Does Putin have the better hackers ? Part 4 Ukraine: Fully targeted by Russian hackers21. March 2022
Does Putin have the better hackers ? Part 4
Ukraine: Fully targeted by Russian hackers
This much is certain: Russian and Belarusian hackers started their attacks months before Russia began its invasion of Ukraine. The proof was provided by Google’s Threat Analysis Group, which focuses on disrupting computer hackers and warning users about them. In early March, it said in a blog post that it had observed Russian hackers known to law enforcement agencies, including FancyBear, conducting espionage, phishing campaigns and other attacks against Ukraine and its European allies in late February. The goal of phishing campaigns is to steal users’ credentials so hackers can break into the computers and online accounts of targeted individuals. The Analysis Group left open whether the hackers were successful. As expected, Russia denied that it was using hackers to track its enemies.
But then came the next piece of evidence: Ghostwriter/UNC1151, described by Google as a Belarusian threat actor, tried to steal credentials by phishing attacks on Polish and Ukrainian government and military facilities. This was not pulled out of thin air, as Ukrainian cybersecurity officials confirmed that hackers from neighboring Belarus had targeted the private email addresses of Ukrainian military personnel “and associated individuals.”
Google also said Mustang Panda, or Temp.Hex, which the company said is based in China, sent virus-laden attachments to “European entities” with file names such as “Situation on the EU borders with Ukraine.zip.” Google described this action as a departure from Mustang Panda’s standard focus on Southeast Asian targets.
With the beginning of the invasion, Russian hackers intensified their activities. The majority of the attacks were aimed at defacing government websites.
Ukraine has publicly called on its hacker community to help protect infrastructure and conduct cyber espionage operations against Russian forces.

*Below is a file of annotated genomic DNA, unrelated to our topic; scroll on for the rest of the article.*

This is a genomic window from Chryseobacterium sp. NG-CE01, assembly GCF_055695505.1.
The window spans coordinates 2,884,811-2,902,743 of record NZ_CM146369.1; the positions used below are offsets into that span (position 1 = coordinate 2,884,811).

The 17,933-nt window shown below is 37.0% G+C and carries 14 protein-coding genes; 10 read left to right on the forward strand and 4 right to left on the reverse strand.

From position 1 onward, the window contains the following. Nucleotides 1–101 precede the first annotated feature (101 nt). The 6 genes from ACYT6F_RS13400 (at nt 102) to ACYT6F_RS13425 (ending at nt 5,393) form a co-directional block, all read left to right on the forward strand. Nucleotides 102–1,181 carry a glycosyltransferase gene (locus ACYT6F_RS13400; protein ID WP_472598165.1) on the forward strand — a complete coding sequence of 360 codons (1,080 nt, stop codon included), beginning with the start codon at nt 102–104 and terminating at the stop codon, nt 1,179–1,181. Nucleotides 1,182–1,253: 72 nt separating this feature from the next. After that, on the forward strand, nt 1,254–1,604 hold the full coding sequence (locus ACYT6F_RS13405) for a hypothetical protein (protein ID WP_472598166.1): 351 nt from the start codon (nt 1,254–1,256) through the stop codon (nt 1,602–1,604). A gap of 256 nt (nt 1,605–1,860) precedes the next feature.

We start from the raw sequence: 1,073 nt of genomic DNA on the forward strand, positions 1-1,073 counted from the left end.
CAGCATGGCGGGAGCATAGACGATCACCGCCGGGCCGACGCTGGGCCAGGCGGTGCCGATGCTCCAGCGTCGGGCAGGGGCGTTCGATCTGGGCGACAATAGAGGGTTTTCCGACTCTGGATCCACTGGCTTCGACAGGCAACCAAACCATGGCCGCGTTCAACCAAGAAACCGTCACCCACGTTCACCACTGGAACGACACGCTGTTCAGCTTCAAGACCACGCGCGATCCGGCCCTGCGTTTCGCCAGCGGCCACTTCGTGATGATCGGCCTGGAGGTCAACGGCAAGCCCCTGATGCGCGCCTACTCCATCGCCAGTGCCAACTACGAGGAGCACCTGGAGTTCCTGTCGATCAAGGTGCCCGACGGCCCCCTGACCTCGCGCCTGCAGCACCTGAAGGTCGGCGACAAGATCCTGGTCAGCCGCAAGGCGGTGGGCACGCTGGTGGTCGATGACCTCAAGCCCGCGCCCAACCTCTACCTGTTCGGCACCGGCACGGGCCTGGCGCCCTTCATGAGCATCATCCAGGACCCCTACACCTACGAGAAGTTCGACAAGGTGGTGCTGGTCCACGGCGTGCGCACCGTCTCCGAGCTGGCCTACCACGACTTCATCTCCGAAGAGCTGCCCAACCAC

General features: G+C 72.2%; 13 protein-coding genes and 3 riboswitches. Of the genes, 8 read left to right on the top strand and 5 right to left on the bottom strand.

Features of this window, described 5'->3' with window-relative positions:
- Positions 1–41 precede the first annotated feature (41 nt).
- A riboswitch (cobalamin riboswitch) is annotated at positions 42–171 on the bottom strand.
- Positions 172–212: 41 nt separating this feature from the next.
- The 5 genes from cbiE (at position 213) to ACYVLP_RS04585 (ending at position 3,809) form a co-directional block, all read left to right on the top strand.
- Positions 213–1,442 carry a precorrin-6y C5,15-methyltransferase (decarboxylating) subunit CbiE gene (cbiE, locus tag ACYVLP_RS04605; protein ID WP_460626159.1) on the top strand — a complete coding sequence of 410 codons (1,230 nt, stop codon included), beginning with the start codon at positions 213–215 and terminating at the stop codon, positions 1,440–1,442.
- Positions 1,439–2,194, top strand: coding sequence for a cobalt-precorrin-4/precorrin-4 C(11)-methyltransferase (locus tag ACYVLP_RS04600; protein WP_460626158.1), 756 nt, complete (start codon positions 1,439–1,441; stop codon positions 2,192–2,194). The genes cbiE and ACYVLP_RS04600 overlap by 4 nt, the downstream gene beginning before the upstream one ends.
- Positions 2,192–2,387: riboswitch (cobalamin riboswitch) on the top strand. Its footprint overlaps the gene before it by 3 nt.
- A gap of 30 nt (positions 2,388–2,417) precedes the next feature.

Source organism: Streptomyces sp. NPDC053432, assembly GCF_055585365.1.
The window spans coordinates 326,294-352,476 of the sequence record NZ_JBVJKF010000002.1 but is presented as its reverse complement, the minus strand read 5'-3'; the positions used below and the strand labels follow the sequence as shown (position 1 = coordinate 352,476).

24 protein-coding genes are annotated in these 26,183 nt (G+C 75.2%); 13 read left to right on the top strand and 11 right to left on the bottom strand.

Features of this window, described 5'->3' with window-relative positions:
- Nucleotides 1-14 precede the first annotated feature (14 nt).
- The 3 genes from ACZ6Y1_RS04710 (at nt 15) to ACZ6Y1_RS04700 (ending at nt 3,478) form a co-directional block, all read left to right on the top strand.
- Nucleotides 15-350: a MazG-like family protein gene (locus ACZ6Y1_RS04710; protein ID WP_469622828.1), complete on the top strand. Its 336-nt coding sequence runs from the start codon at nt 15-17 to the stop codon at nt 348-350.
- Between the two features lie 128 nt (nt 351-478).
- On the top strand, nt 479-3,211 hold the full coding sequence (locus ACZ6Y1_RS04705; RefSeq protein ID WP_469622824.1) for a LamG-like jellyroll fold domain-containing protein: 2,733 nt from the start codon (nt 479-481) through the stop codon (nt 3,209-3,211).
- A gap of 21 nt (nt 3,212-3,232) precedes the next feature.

The Russian invasion of Ukraine is the largest attack on a European state since World War II. Russia calls its actions in Ukraine a “special operation” aimed not at occupying territory but at destroying the military capabilities of its southern neighbor and capturing nationalists deemed dangerous.
The facts clearly speak against it: since the beginning of this war, thousands of Ukrainian civilians have been killed (including a frightening number of children),towns razed to the ground millions driven to flee. Many of the Russians’ actions are reminiscent of Chechnya and Syria.
Against this backdrop, the question arises: What kind of cyberattacks should we expect now?
According to insiders, the Russians are relying on the following cyber activities:
►Attacks with Wiper malware on the organizations and border control in Ukraine ;
► Watering-hole attacks on government and media websites;
► cyber disruptions of satellite-based Internet services to.
► preparations for next-level disinformation campaigns; and
► phishing campaigns.
► Aid organizations are also active targets. Amazon stated: “We have observed several cases where malware has been targeted against charities, non-governmental organizations, and other aid organizations to cause confusion and disruption. In these particularly serious cases, malware was targeted to disrupt the supply of medicine, food and clothing.”
Many analysts expected further disruption and retaliatory attacks by Russian-backed hackers targeting both Ukrainian targets and targets in countries sympathetic to and supportive of Ukraine.
That these attacks have so far failed to materialize may be due in part to the preparatory work that Ukrainian cyber defenders and U.S. experts have done. But there is also the possibility that Russia has not yet deployed the full potential of its cyberattack capabilities.
Ransomware gangs are the biggest concern
Beyond cyber espionage, the biggest concern at present is that ransomware gangs that have sided or could side with Russia could quickly deploy their malicious payloads to cripple critical infrastructure organizations and inflict damage and chaos on “hostile” countries.
Individuals that are looking to do more than just support relief efforts are also in the crosshairs of criminals: Cisco Talos researchers have warned that cybercriminals are attempting to exploit unwitting users “seeking tools to carry out their own cyber attacks against Russian entities.”
The criminals are using Telegram channels to target these people – they purportedly offer a DDoS tool for download, but their real goal is to infect the targets with information-stealing malware that goes after credentials, cryptocurrency-related information (including wallets and metamask information), etc.